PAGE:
Using Pattern Recognition in Decoding Hazard Analysis and Critical Control Points (HACCP) for Quality Assurance: The Case for a Start-Up Company

Using Pattern Recognition in Decoding Hazard Analysis and Critical Control Points (HACCP) for Quality Assurance: The Case for a Start-Up Company

Rahul Bhaskar (California State University Fullerton, USA) and Au Vo (Claremont Graduate University, USA)
Copyright: © 2018 |Pages: 14
DOI: 10.4018/978-1-5225-5204-8.ch075
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Abstract

Jack Grealish is an aspiring entrepreneur. During his undergraduate in UCLA, he worked in his father's business, which focused on selling specialized foods. He became fascinated with the food industry and find out more what it entails. His investigation has unveiled the landscape of the food industry. Furthermore, he discovered that the hazard analysis and critical control points (HACCP) system implemented in the food industry was rather disjointed and could benefit from automation. He conducted a preliminary research about current HACCP development and determine to plunge ahead. Jack ponders about the possibility of integrating different pattern recognition methodologies in HACCP processes to improve the effectiveness of overall quality control at his company.
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Organization Background

Jack Grealish is a student who studies mathematics at the University of California, Los Angeles. His father, Tom Grealish, who owns a small ethnic food store in East Los Angeles, an urban region within Los Angeles which is a young and bustling neighborhood. Tom sells premade food from his home country, Ireland, along with food from other neighboring regions: England, Scotland, Wales, and Northern Island. Tom carries a variety of products, both imported and locally made. Jack, who is fascinated by his father’s passion about food, has developed an interest in working for the food industry using his mathematics skills.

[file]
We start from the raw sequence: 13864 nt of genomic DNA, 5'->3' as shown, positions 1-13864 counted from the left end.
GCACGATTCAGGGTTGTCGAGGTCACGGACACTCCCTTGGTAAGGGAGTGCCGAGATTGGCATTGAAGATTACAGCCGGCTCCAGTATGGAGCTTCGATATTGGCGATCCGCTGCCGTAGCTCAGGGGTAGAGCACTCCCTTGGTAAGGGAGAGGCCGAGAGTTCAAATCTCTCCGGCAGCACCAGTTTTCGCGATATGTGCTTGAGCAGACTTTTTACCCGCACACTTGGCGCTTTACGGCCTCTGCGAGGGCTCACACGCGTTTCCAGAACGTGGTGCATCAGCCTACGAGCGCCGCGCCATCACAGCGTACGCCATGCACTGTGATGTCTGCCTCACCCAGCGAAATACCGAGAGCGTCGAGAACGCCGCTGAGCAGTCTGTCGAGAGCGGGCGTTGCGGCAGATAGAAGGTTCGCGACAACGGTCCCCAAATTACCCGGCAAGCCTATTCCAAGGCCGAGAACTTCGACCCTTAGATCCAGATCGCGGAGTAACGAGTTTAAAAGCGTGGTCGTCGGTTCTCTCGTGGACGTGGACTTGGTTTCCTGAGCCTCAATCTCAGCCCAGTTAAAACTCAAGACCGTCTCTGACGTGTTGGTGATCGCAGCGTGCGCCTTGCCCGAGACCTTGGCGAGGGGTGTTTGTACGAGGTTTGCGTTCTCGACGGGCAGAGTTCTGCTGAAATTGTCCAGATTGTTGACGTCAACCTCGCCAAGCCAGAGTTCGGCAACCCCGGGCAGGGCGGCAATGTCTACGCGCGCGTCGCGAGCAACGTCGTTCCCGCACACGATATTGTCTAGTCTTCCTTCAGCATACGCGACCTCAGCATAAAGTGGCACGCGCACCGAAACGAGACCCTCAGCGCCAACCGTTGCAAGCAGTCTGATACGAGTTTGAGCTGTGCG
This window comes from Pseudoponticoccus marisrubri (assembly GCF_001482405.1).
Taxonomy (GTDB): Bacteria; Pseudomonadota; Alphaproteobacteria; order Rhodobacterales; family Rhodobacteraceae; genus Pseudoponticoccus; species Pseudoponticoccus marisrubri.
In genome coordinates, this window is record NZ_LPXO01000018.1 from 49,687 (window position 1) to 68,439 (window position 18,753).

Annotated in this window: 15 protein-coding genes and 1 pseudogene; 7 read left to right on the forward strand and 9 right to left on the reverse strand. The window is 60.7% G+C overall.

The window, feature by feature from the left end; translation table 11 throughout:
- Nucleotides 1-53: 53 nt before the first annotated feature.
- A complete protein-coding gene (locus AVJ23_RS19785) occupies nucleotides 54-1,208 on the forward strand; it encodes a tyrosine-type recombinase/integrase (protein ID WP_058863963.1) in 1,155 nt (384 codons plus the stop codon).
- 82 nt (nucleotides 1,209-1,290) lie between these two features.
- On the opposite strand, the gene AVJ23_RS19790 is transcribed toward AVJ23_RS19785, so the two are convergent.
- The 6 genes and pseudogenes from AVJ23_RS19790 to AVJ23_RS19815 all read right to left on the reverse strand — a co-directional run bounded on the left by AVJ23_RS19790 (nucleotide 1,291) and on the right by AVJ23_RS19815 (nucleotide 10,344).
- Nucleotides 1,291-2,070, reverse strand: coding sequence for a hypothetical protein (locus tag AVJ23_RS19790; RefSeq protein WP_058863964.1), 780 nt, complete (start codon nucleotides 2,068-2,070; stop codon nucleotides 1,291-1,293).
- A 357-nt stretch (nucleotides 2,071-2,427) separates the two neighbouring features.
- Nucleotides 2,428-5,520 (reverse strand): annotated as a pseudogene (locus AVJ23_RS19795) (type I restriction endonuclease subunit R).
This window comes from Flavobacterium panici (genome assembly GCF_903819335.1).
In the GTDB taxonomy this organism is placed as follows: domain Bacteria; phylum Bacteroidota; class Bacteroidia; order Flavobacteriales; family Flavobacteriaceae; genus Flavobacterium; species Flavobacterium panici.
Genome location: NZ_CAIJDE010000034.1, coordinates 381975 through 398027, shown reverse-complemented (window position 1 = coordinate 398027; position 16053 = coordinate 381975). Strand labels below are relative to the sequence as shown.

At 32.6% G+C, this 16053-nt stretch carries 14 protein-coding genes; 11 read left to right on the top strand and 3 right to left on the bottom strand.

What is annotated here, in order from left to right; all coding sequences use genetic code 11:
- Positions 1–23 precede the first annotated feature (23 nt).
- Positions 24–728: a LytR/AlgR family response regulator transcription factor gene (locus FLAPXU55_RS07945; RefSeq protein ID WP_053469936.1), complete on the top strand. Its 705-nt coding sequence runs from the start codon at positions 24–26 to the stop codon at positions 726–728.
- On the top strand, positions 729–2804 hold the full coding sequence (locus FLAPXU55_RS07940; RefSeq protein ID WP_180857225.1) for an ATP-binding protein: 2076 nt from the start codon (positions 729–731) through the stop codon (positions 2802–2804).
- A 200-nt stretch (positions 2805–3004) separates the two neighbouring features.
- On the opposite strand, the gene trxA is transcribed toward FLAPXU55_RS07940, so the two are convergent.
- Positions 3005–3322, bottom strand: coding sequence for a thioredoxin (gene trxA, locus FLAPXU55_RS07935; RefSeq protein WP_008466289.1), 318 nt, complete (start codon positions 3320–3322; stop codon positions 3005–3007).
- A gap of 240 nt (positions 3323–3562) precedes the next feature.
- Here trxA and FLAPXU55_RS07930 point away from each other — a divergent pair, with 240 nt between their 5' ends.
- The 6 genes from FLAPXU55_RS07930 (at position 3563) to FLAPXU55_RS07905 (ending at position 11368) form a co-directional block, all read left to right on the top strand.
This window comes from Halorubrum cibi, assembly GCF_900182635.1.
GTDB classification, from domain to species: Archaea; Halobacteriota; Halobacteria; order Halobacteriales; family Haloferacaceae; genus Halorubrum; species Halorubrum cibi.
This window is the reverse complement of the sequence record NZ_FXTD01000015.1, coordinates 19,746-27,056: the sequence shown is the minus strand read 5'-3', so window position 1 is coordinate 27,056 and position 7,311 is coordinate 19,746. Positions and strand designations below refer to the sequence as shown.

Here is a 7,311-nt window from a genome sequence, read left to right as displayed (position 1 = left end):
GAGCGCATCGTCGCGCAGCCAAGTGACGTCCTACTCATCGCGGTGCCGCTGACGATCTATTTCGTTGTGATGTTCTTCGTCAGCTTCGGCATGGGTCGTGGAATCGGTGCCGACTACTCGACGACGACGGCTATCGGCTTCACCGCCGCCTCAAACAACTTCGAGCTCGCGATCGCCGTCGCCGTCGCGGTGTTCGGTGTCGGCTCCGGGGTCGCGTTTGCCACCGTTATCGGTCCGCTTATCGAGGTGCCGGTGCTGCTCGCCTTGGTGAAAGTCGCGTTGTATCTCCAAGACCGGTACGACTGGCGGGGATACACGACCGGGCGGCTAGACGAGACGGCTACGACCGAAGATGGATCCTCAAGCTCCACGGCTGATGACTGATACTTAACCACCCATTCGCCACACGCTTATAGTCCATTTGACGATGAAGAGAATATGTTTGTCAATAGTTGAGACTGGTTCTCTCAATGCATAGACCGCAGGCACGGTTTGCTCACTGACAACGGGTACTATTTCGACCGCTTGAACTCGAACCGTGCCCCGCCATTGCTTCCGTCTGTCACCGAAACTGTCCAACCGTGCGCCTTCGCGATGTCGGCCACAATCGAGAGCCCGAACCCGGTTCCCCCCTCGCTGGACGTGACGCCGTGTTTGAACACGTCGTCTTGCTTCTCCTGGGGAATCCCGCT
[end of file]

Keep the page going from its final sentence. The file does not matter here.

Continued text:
Jack spends summer in helping his father with the store. By helping his dad, Jack came to know a lot about the food industry and how a variety of regulations impact the industry. As a retail store, Jack and his father have an ability to purchase directly from the private labelers. In addition, they can purchase through the distributors, who hold products from different labelers. The prominent food distributors supplying in their geographical area are, US Foods Service, Sysco, and Gold Star.

For his understanding, Jack wanted to put together a depiction of the food production landscape. As shown in the Figure 1, the process starts with the raw material producers, primarily in agriculture. Slaughterhouses are the main sources for processing the meat and poultry products while produce would be processed through various processing facilities. The materials are then distributed to various channels using the distributors: food manufacturers, wholesalers, and retailers. The national and regional manufacturers are wholesalers who have buying power and can negotiate directly with the raw material producers. Occasionally, retailers might enter a negotiation for better prices, cutting out the distributors. The manufacturers gather raw materials from the producers as well as procure other materials in the market. They produce products which function as a raw material for another product or they can manufacture finished products which would be shipped for consumption. The wholesalers usually aggregate a large variety of products that they display for retailers. The retailers may buy in bulk from the distributors or wholesalers and sell it to the end consumers.

Figure 1.

US food industry process channels

The food industry is under regulation of two separate entities: the Unites States Department of Agriculture (USDA) and the Food and Drug Administration (FDA). While the USDA handles poultry, meat, and shell eggs, the FDA handles seafood, vegetables, soft drinks, and other non-meat products. The USDA has a dedicated inspection service called the Federal Safety and Inspection Service (FSIS) that oversees the processing under their jurisdiction.

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